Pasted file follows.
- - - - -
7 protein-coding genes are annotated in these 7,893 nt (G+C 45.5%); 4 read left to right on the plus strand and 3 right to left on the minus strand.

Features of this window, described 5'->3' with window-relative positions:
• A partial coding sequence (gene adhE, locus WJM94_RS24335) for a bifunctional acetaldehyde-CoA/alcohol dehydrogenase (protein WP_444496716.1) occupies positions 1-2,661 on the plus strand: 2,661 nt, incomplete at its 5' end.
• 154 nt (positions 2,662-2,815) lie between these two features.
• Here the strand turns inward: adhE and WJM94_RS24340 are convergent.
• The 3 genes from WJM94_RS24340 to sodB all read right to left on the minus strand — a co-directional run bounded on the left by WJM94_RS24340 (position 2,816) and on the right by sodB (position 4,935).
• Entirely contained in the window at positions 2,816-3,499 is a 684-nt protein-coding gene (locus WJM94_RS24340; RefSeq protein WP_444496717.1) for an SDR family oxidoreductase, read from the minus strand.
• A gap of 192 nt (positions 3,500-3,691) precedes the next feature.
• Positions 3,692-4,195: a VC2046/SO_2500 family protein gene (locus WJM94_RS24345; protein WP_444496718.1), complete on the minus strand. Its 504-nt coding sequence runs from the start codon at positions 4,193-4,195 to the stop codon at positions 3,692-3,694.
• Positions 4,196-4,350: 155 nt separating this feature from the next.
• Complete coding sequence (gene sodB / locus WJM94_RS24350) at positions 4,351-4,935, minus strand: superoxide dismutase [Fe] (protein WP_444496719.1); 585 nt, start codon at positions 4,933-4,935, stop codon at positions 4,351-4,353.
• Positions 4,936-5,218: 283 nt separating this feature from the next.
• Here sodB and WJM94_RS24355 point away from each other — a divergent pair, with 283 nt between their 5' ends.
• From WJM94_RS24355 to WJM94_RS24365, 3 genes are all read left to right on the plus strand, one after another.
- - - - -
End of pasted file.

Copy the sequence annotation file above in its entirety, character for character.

7 protein-coding genes are annotated in these 7,893 nt (G+C 45.5%); 4 read left to right on the plus strand and 3 right to left on the minus strand.

Features of this window, described 5'->3' with window-relative positions:
• A partial coding sequence (gene adhE, locus WJM94_RS24335) for a bifunctional acetaldehyde-CoA/alcohol dehydrogenase (protein WP_444496716.1) occupies positions 1-2,661 on the plus strand: 2,661 nt, incomplete at its 5' end.
• 154 nt (positions 2,662-2,815) lie between these two features.
• Here the strand turns inward: adhE and WJM94_RS24340 are convergent.
• The 3 genes from WJM94_RS24340 to sodB all read right to left on the minus strand — a co-directional run bounded on the left by WJM94_RS24340 (position 2,816) and on the right by sodB (position 4,935).
• Entirely contained in the window at positions 2,816-3,499 is a 684-nt protein-coding gene (locus WJM94_RS24340; RefSeq protein WP_444496717.1) for an SDR family oxidoreductase, read from the minus strand.
• A gap of 192 nt (positions 3,500-3,691) precedes the next feature.
• Positions 3,692-4,195: a VC2046/SO_2500 family protein gene (locus WJM94_RS24345; protein WP_444496718.1), complete on the minus strand. Its 504-nt coding sequence runs from the start codon at positions 4,193-4,195 to the stop codon at positions 3,692-3,694.
• Positions 4,196-4,350: 155 nt separating this feature from the next.
• Complete coding sequence (gene sodB / locus WJM94_RS24350) at positions 4,351-4,935, minus strand: superoxide dismutase [Fe] (protein WP_444496719.1); 585 nt, start codon at positions 4,933-4,935, stop codon at positions 4,351-4,353.
• Positions 4,936-5,218: 283 nt separating this feature from the next.
• Here sodB and WJM94_RS24355 point away from each other — a divergent pair, with 283 nt between their 5' ends.
• From WJM94_RS24355 to WJM94_RS24365, 3 genes are all read left to right on the plus strand, one after another.